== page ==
It is clear to me now, that what I have been writing about in terms of necessary changes in economic systems, relates to a shift from emphasis on negative freedom as applied to economics, to positive freedom, as applied to economics. In fact, without using this terminology, this is a common theme amongst progressive economic thinkers. Again, it comes down to philosophy of governance and differing views regarding what government is actually doing. Conservatives want to keep government "out of their lives," including economically; they abhor any sort of heavy regulation of their business actions. In a libertarian sense, conservatives also want to keep government from restraining people's behavior with too many laws telling us what is legal or illegal to do. There is something to be said for the libertarian sense of personal freedom from excessive lawmaking and consequent selective application of the law, as happens all too often. However, the inadequacy of negative freedom as applied to economics, is abundantly clear by now. Essentially, it vilifies government and results in "free-market" and "trickle-down economics" mentalities, which in turn, lead to the promotion of greed, huge wealth disparities, and ultimate monopolization of entire political/economic systems by a few privileged individuals, sabotaging democracy in the process. Negative economic freedom, ironically, essentially makes the public economic slaves to a few economic elites.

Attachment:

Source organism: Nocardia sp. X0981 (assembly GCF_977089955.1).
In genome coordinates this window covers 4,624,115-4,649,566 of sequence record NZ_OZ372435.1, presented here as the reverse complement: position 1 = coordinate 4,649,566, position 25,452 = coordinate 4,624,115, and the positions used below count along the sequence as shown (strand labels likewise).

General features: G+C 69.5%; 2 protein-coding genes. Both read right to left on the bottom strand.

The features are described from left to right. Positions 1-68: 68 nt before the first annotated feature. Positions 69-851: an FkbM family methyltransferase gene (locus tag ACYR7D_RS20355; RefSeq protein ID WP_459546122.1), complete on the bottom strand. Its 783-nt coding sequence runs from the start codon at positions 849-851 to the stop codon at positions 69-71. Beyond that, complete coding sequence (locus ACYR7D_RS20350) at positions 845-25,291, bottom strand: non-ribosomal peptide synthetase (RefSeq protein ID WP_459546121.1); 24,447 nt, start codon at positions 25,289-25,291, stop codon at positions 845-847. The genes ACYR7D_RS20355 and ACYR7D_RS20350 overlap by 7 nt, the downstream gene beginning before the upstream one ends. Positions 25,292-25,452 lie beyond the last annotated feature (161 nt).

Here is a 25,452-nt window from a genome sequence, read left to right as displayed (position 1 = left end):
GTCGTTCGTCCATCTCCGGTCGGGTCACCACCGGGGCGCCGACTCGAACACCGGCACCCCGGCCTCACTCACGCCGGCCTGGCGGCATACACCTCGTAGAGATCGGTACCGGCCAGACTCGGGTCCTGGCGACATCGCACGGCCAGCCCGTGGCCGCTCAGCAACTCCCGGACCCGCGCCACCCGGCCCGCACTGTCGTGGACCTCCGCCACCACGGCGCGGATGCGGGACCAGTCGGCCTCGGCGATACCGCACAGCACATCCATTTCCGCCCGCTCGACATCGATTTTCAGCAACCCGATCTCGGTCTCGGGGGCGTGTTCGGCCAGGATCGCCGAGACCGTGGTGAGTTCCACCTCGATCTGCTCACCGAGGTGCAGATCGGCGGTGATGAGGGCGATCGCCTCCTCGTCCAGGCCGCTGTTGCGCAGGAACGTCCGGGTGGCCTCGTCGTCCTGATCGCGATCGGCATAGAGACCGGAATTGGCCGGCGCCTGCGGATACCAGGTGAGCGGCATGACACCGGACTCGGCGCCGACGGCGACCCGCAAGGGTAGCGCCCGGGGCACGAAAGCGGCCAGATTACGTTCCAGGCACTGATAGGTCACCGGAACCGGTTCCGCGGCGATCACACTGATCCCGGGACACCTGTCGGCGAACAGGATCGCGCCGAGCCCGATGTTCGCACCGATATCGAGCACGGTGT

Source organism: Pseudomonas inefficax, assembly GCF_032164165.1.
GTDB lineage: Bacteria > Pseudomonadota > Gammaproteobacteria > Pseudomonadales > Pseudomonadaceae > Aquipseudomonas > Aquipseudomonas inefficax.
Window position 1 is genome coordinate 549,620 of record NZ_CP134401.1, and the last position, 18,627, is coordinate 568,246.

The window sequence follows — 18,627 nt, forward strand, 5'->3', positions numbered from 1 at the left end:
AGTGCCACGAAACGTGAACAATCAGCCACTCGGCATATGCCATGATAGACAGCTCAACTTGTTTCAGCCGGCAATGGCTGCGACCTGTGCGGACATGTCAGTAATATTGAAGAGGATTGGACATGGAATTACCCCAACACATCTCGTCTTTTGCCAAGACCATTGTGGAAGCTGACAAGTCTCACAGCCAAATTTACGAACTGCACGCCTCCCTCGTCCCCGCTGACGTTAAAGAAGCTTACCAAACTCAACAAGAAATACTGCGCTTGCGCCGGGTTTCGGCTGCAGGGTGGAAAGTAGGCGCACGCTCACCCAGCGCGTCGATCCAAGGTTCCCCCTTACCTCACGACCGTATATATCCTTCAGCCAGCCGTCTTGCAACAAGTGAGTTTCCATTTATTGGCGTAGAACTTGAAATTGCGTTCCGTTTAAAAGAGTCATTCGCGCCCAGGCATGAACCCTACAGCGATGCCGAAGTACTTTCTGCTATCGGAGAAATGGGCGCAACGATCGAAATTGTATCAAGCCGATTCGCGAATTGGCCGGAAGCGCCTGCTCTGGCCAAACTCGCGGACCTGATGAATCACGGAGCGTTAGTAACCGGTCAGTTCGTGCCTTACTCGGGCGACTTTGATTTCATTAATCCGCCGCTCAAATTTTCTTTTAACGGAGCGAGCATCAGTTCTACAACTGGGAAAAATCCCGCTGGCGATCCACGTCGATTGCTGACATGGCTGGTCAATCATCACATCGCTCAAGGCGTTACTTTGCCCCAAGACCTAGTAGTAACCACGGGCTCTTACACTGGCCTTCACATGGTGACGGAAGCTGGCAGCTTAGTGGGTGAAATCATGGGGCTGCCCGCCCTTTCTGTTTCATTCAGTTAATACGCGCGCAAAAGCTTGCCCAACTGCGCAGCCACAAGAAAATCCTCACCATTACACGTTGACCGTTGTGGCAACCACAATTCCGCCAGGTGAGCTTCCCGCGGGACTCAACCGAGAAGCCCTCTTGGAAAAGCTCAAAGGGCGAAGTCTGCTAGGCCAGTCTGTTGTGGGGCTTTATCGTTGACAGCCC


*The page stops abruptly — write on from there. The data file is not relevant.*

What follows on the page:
The way forward to a social rebirth (to borrow the name of my friend Jules Elbeshausen's website) and a better future for humanity, involves transforming economics to emphasize positive liberties -- a world with a truly level economic playing field, for instance, for women as well as men, for people of all races or nationalities; a world free from the cultural ills of excessive wealth disparities and their effects; a world in which people are encouraged to pursue their educational, intellectual, creative, artistic, pragmatic and socially philanthropic interests, and be amply but not excessively rewarded for it. Such a world would unleash peoples' human potential to create a more productive, harmonious, enlightened society. However, we will still have to operate within life's constraints with which our environment binds us. This means that necessary to our progress is the unleashing of our potential to understand and work with nature in sustainable ways. No freedom is absolute, but rather, is relative. Being realistic on a collective level, means intelligently understanding the world's environment, determining and implementing ways for humanity to fit into this environment in a beneficial rather than destructive way. Being realistic on an individual level, means understanding our personal limitations as well as strengths, and making sure we fulfill our obligations to self and society before engaging in creative flights of fancy or other such personal enrichment and actualization practices. However, in a properly structured, modern environment, there should be plenty of time for both taking care of life's more odious chores, as well as those value-adding "broaden and build" (to borrow a phrase from psychology regarding the function of positive emotions) activities which we all look forward to so eagerly. In sum, positive economic freedoms allow all of us to fairly share in humanity's collective prosperity and potential. True economic freedom is a positive freedom, not a negative one.